Wayne State Scientists Study How The Brain Creates Memories

Plus, more research from across the Mitten State
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memories
Illustration: IStock

In this month’s Science Mitten, we look at studies from researchers at Wayne State University, University of Michigan, and Michigan State University. Learn about their findings below.

Explaining memory

Wayne State University scientists say they’ve figured out how the brain creates enduring memories, a puzzle that has baffled neuroscientists for decades. Their work, published in the journal Current Biology, identified evidence that interactions between the medial temporal lobe and the prefrontal cortex are responsible for the formation of lasting memories. “Findings suggest that the development of memory is rooted in the development of the brain’s ability to multitask,” says Wayne State psychologist Noa Ofen, a lead author. “This tells us something fundamental about how memory becomes what it is.”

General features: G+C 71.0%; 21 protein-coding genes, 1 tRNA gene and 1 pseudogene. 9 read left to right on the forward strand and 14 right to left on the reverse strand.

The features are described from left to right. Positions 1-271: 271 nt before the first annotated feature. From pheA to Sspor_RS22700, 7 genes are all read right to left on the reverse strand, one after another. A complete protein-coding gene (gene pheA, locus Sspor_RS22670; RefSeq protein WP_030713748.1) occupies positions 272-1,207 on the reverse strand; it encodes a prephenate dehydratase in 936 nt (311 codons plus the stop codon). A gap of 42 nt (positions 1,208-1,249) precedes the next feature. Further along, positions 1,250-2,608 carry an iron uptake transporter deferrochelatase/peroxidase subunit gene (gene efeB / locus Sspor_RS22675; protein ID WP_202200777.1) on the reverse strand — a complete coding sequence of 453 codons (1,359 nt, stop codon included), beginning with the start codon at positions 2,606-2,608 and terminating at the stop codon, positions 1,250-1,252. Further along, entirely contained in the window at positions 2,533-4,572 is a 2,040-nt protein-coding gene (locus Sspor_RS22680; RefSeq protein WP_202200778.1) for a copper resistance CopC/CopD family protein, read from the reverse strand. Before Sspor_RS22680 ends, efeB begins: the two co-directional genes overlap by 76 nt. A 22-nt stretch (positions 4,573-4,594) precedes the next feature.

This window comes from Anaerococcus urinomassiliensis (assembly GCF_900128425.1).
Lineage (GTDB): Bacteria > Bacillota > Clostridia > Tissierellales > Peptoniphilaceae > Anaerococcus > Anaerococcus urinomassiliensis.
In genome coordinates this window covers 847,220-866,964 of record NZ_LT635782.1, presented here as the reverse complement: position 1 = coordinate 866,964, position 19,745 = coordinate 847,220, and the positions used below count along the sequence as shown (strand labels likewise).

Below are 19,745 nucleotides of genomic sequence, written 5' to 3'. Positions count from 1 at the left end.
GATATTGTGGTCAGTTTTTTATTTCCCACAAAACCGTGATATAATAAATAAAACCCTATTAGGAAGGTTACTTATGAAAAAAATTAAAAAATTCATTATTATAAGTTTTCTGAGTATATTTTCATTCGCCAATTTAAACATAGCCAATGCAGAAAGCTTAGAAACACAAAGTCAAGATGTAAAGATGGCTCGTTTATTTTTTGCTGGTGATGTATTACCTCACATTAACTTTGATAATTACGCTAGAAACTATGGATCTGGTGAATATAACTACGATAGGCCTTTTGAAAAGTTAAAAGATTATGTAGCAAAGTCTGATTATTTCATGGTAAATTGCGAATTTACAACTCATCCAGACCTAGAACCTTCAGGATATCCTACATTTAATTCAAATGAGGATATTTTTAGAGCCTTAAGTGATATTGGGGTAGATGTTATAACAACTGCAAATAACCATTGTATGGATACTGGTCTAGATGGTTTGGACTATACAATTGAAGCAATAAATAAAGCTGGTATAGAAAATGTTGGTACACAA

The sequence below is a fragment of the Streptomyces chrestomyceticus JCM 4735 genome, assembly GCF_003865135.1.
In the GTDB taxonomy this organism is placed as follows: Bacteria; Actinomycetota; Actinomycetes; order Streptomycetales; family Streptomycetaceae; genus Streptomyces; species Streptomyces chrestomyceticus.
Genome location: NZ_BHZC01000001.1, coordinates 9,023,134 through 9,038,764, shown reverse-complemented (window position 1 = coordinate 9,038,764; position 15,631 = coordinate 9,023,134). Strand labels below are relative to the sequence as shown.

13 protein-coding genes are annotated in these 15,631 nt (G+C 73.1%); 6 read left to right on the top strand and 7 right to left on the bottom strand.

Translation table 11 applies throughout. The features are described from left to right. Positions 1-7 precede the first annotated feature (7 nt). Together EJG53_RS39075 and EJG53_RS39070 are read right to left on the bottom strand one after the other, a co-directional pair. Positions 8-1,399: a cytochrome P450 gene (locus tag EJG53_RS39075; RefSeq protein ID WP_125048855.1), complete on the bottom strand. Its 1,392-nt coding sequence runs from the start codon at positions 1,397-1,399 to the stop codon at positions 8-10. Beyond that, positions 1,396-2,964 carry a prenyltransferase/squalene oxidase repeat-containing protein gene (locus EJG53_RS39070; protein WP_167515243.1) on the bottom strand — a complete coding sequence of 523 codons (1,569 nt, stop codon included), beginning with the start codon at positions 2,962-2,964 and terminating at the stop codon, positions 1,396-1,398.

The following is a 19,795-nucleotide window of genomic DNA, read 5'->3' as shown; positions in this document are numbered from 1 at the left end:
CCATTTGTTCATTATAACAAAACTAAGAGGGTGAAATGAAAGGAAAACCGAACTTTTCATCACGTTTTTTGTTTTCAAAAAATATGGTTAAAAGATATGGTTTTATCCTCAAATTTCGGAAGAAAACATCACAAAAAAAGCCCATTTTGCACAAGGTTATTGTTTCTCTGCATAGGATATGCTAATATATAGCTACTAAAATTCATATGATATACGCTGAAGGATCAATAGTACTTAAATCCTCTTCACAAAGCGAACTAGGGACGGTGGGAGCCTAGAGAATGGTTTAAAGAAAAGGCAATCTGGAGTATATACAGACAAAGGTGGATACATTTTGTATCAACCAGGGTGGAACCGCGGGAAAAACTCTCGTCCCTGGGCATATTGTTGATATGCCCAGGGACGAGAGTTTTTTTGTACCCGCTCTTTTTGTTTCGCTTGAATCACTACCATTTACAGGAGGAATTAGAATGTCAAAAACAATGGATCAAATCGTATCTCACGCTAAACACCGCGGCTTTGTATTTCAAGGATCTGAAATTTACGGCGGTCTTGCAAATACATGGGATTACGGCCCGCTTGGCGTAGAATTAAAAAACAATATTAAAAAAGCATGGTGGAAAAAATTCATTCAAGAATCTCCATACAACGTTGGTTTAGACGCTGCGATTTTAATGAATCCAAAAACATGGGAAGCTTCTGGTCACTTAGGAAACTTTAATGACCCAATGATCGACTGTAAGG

Staving off dementia

Addressing mental health disorders earlier in life could be an important way to avert neurodegenerative diseases later, according to a study conducted by researchers at the University of Michigan, Duke University, and the University of Auckland. The analysis focused on a three-decade observation of some 1.7 million New Zealanders and was published in the journal JAMA Psychiatry. The lead author, U-M psychologist Leah Richmond-Rakerd, says it’s unclear what exactly connects mental disorders and dementia, but knowing there is a link may prompt doctors to encourage patients with such disorders to engage in healthy behaviors that reduce dementia risk, such as exercise.

Hooray for nanofoam padding

More flexible padding for football helmets, tested in labs at Michigan State University, can offer players greater protection against concussions and brain injuries, according to a study published in the journal Matter. The material, reusable liquid nanofoam, has been shown to be more resilient and effective than the standard foam pads currently in use, says MSU engineer Weiyi Lu, the lead author. “The nanofoam was able to mitigate continuous multiple impacts without damage; the results were identical from test one through test 10,” Lu says.


This story is from the April 2022 issue of Hour Detroit. Read more in our digital edition

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